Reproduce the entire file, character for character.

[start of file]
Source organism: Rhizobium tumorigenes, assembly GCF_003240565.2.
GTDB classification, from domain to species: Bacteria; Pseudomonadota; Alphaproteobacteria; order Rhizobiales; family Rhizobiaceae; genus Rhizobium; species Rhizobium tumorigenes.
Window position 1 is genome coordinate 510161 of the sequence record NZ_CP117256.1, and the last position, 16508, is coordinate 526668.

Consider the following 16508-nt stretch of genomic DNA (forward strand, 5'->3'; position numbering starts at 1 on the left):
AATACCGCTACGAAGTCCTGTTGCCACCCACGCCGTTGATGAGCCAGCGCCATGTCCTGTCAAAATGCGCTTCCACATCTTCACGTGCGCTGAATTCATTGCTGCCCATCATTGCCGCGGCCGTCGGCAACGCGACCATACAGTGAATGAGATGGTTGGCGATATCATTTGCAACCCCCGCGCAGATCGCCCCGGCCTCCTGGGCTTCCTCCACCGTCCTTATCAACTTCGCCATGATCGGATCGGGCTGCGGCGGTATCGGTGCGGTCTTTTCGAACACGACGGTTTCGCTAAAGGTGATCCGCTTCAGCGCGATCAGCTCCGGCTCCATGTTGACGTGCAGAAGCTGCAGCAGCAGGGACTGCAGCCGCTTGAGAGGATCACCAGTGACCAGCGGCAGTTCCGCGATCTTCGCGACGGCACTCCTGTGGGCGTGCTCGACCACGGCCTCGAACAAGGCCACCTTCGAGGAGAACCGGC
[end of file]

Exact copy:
Source organism: Rhizobium tumorigenes, assembly GCF_003240565.2.
GTDB classification, from domain to species: Bacteria; Pseudomonadota; Alphaproteobacteria; order Rhizobiales; family Rhizobiaceae; genus Rhizobium; species Rhizobium tumorigenes.
Window position 1 is genome coordinate 510161 of the sequence record NZ_CP117256.1, and the last position, 16508, is coordinate 526668.

Consider the following 16508-nt stretch of genomic DNA (forward strand, 5'->3'; position numbering starts at 1 on the left):
AATACCGCTACGAAGTCCTGTTGCCACCCACGCCGTTGATGAGCCAGCGCCATGTCCTGTCAAAATGCGCTTCCACATCTTCACGTGCGCTGAATTCATTGCTGCCCATCATTGCCGCGGCCGTCGGCAACGCGACCATACAGTGAATGAGATGGTTGGCGATATCATTTGCAACCCCCGCGCAGATCGCCCCGGCCTCCTGGGCTTCCTCCACCGTCCTTATCAACTTCGCCATGATCGGATCGGGCTGCGGCGGTATCGGTGCGGTCTTTTCGAACACGACGGTTTCGCTAAAGGTGATCCGCTTCAGCGCGATCAGCTCCGGCTCCATGTTGACGTGCAGAAGCTGCAGCAGCAGGGACTGCAGCCGCTTGAGAGGATCACCAGTGACCAGCGGCAGTTCCGCGATCTTCGCGACGGCACTCCTGTGGGCGTGCTCGACCACGGCCTCGAACAAGGCCACCTTCGAGGAGAACCGGC